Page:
. . And :’Where a buyer is claiming damages for negligence in a successful transaction case the diminution in value rule ordinarily provides an adequate measure of the buyers loss. As the cases show, to award, for example, the full cost of repairs will usually lead to over-compensation. This assessment will ordinarily be made as at the date of breach, for there is no other appropriate date. The same rule will usually be applied where the buyer decides to keep the property with knowledge of its defective condition or over-valuation even if, with that knowledge, he would not have bought in the first place. In such a case no account is taken of later fluctuations in the market, for he remains the owner of the property as a result of his own independent decision and not of the negligence of the valuer or surveyor.’
Sir Thomas Bingham MR
Times 24-Feb-1995, Gazette 22-Mar-1995, Times 21-Feb-1995, [1995] QB 375, [1995] 2 All ER 769
England and Wales
Citing:
Appeal fromBanque Bruxelles Lambert Sa v Eagle Star Ins Co Ltd and Others QBD 7-Mar-1994
A negligent valuer was liable for the loss arising from an overvaluation, but the valuer was not liable for that proportion of the lender’s loss on the loan which was attributable to the fall in the market after the valuation date, even though (i) . .

Cited by:
Appeal fromSouth Australia Asset Management Corporation v York Montague Ltd etc HL 24-Jun-1996
Limits of Damages for Negligent Valuations
Damages for negligent valuations are limited to the foreseeable consequences of advice, and do not include losses arising from a general fall in values. Valuation is seldom an exact science, and within a band of figures valuers may differ without . .
CitedPaterson and Another v Humberside County Council QBD 19-Apr-1995
A local authority was liable for nuisance for damage (cracks to house) caused by tree roots once it could be shown that it knew of the soil condition, by virtue of the council’s own warnings to residents of the danger in the area meant that the . .
CitedHelmsley Acceptances Ltd v Hampton CA 11-Mar-2010
The claimant lender sought damages from an allegedly negligent valuation by the defendant. It had syndicated its loan, and the defendant now argued that it could only claim for that part of the loan for which it retained ownership.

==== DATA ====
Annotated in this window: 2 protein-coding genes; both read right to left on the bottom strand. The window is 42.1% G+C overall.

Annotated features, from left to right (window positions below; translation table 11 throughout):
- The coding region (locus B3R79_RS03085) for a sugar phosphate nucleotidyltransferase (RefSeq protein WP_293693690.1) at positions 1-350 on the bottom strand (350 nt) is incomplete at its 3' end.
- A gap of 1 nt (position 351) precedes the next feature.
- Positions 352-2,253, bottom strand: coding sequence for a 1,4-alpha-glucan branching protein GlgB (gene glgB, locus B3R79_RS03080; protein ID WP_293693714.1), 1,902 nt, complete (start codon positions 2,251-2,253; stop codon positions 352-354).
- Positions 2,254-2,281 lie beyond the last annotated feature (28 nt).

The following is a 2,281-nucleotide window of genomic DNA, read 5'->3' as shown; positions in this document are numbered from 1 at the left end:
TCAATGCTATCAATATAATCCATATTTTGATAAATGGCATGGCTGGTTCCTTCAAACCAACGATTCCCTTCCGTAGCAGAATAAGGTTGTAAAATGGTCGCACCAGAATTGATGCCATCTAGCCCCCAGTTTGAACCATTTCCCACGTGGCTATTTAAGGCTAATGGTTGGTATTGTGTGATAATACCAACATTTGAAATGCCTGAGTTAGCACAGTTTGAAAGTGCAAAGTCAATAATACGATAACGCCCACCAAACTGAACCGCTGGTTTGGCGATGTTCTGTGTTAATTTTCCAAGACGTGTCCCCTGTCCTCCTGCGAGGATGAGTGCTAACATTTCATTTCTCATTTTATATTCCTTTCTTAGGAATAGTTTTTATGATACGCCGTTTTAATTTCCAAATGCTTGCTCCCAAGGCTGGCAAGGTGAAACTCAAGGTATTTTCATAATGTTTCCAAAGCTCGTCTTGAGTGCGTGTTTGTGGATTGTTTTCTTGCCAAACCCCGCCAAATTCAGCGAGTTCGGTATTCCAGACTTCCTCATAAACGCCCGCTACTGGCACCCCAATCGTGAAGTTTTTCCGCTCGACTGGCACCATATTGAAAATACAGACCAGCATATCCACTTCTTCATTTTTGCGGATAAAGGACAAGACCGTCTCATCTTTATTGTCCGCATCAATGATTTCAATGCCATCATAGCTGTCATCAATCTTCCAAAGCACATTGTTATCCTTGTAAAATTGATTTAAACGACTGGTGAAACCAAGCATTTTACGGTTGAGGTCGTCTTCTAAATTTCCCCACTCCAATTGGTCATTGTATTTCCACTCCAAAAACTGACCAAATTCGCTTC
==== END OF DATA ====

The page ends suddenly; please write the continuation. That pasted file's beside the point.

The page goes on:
Held: The . .
CitedDowns and Another v Chappell and Another CA 3-Apr-1996
The plaintiffs had suceeded in variously establishing claims in deceit and negligence, but now appealed against the finding that no damages had flowed from the wrongs. They had been sold a business on the basis of incorrect figures.
Held: . .
CitedBPE Solicitors and Another v Hughes-Holland (In Substitution for Gabriel) SC 22-Mar-2017
The court was asked what damages are recoverable in a case where (i) but for the negligence of a professional adviser his client would not have embarked on some course of action, but (ii) part or all of the loss which he suffered by doing so arose . .

These lists may be incomplete.
Updated: 12 February 2021; Ref: scu.78174

Matthews v Hunter and Robertson Ltd: SCS 11 Jun 2008

Lord Brodie
[2007] ScotCS CSOH – 88
Bailii
Citing:
CitedClarke v Bruce Lance and Co CA 1988
The defendant solicitors drafted a will, which the testator executed in 1973. The testator later granted a lease of a service station which had been disposed of in the will, and then granted an option for its purchase at a fixed price, which the . .

These lists may be incomplete.
Updated: 08 February 2021; Ref: scu.268803

Vision Golf Ltd v Weightmans (A Firm): ChD 21 Jul 2006

Nugee QC DHCJ
[2006] EWHC 1766 (Ch)
Bailii
England and Wales
Citing:
See AlsoVision Golf v Weightmans (a Firm) ChD 26-Jul-2005
The defendant solicitors were joint tortfeasors, having failed to make an application to court in a timely fashion, when it might have succeeded. It defended the claim saying that had the claimant issued proceedings against a second firm that firm . .

These lists may be incomplete.
Updated: 31 January 2021; Ref: scu.243988

Toth v Jarman: CA 19 Jul 2006

The claimant appealed dismissal of his claim for damages for nervous shock, associated with the alleged negligence of the defendant doctor in treating his son. It was said that the medical expert had not disclosed a conflict of interest.